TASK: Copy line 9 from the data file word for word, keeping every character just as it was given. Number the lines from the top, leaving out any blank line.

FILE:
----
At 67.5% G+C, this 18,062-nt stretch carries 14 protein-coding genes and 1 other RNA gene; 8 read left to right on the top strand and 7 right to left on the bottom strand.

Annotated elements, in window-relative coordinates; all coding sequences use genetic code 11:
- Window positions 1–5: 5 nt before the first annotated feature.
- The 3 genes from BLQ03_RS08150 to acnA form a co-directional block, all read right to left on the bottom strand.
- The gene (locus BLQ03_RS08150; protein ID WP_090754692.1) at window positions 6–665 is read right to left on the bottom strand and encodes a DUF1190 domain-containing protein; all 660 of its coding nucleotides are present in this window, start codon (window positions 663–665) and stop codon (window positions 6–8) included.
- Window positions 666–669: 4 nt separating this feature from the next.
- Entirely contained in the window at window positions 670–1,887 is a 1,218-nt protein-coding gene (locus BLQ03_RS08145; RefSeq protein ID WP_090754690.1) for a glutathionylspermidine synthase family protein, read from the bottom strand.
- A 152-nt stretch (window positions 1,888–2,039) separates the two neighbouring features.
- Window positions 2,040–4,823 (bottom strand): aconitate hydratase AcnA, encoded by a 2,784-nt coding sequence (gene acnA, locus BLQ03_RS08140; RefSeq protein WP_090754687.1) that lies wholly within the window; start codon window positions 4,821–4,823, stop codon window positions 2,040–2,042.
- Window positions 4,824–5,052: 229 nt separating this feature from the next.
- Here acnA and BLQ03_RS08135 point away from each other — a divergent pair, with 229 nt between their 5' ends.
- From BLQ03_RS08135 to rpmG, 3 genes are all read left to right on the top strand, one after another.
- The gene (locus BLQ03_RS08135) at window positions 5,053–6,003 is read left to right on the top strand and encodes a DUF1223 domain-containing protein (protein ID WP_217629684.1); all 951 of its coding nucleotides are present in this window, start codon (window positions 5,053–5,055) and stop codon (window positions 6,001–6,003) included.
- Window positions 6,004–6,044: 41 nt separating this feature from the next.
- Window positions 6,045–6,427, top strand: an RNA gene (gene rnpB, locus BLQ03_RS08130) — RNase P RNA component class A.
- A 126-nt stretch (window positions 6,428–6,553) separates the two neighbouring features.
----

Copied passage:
- Window positions 2,040–4,823 (bottom strand): aconitate hydratase AcnA, encoded by a 2,784-nt coding sequence (gene acnA, locus BLQ03_RS08140; RefSeq protein WP_090754687.1) that lies wholly within the window; start codon window positions 4,821–4,823, stop codon window positions 2,040–2,042.